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Lincoln Project co-founder Steve Schmidt. Photo: Jamie McCarthy / Getty Images

Lincoln Project co-founder Steve Schmidt is resigning from the group's board amid a series of scandals that has rocked the high-dollar anti-Trump super PAC, Axios has learned.

Why it matters: Schmidt, a veteran Republican operative, is the latest and most high-profile departure from the group, which is reeling from revelations that another co-founder, John Weaver, used offers of professional advancement in a series of attempts to solicit sex from young men.

Background: Schmidt's resignation comes amid a wave of damaging stories for the Lincoln Project.

  • The New York Times reported last month on allegations from 21 men that Weaver sent them unsolicited and sexually charged messages. One was 14 years old at the time, according to the report.
  • Multiple people have reportedly been contacted by federal law enforcement regarding the alleged conduct. The Lincoln Project said it has hired an external law firm to conduct an investigation into the matter.
  • The AP reported that the majority of the $90 million that the Lincoln Project has raised was paid to consulting firms tied to the group's founders and senior staff.
  • On Thursday, the group's official Twitter account tweeted screenshots of messages between a former senior staffer and a reporter writing a story on the group. Lincoln Project co-founder George Conway suggested the disclosures may have been illegal.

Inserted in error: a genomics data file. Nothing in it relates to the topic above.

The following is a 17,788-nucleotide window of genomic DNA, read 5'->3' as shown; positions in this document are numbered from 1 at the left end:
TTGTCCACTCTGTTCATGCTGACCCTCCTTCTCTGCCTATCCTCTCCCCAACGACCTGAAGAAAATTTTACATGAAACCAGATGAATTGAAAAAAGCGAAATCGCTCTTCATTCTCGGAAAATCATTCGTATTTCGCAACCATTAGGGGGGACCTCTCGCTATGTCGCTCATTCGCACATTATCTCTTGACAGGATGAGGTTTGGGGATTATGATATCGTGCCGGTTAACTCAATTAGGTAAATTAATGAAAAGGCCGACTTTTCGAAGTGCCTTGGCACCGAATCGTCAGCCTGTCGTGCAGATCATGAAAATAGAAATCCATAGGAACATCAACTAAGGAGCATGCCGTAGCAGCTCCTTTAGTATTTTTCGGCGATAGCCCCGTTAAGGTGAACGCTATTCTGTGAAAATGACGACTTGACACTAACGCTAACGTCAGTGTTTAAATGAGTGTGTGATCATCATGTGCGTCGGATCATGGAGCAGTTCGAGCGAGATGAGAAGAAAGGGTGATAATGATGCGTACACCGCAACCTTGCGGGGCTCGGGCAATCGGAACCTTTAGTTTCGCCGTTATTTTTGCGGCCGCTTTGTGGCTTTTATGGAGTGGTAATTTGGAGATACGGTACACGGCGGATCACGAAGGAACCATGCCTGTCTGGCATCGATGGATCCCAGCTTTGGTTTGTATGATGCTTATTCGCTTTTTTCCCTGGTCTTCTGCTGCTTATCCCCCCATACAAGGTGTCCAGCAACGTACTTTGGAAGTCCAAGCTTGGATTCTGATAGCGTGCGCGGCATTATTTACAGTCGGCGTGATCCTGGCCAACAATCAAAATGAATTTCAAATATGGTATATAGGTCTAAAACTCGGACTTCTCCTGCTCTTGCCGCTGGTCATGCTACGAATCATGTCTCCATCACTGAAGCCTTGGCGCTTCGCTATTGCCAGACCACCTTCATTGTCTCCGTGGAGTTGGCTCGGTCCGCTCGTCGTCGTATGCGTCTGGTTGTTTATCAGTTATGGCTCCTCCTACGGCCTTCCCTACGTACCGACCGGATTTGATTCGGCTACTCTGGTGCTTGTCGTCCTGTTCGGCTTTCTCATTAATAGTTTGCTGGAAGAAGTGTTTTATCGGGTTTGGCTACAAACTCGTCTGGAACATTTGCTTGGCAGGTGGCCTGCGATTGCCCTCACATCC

That series of controversies led to a number of resignations from the group this week.

  • Lincoln Project senior advisor Kurt Bardella confirmed to Axios that he also resigned from the group Friday.
  • Nayyera Haq, who signed on to host a video series for the group this week, also resigned on Friday.
  • Columnist Tom Nichols said on Friday he was "stepping down as an unpaid advisor."

Editor's note: This story has been updated to clarify Kurt Bardella's former title.

Go deeper

Biden explains justification for Syria strike in letter to Congress

Photo: Chris Kleponis/CNP/Bloomberg via Getty Images

President Biden told congressional leadership in a letter Saturday that this week's airstrike against facilities in Syria linked to Iranian-backed militia groups was consistent with the U.S. right to self-defense.

Why it matters: Some Democrats, including Sens. Tim Kaine (D-Va.) and Chris Murphy (D-Conn.) and Rep. Ro Khanna (D-Calif.), have criticized the Biden administration for the strike and demanded a briefing.

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FDA authorizes Johnson & Johnson's one-shot COVID-19 vaccine for emergency use

Photo: Illustration by Pavlo Gonchar/SOPA Images/LightRocket via Getty Images

The Food and Drug Administration on Saturday issued an emergency use authorization for Johnson & Johnson's one-shot coronavirus vaccine.

Why it matters: The authorization of a third coronavirus vaccine in the U.S. will help speed up the vaccine rollout across the country, especially since the J&J shot only requires one dose as opposed to Moderna and Pfizer-BioNTech's two-shot vaccines.

Updated 5 hours ago - Politics & Policy

Coronavirus dashboard

Illustration: Annelise Capossela/Axios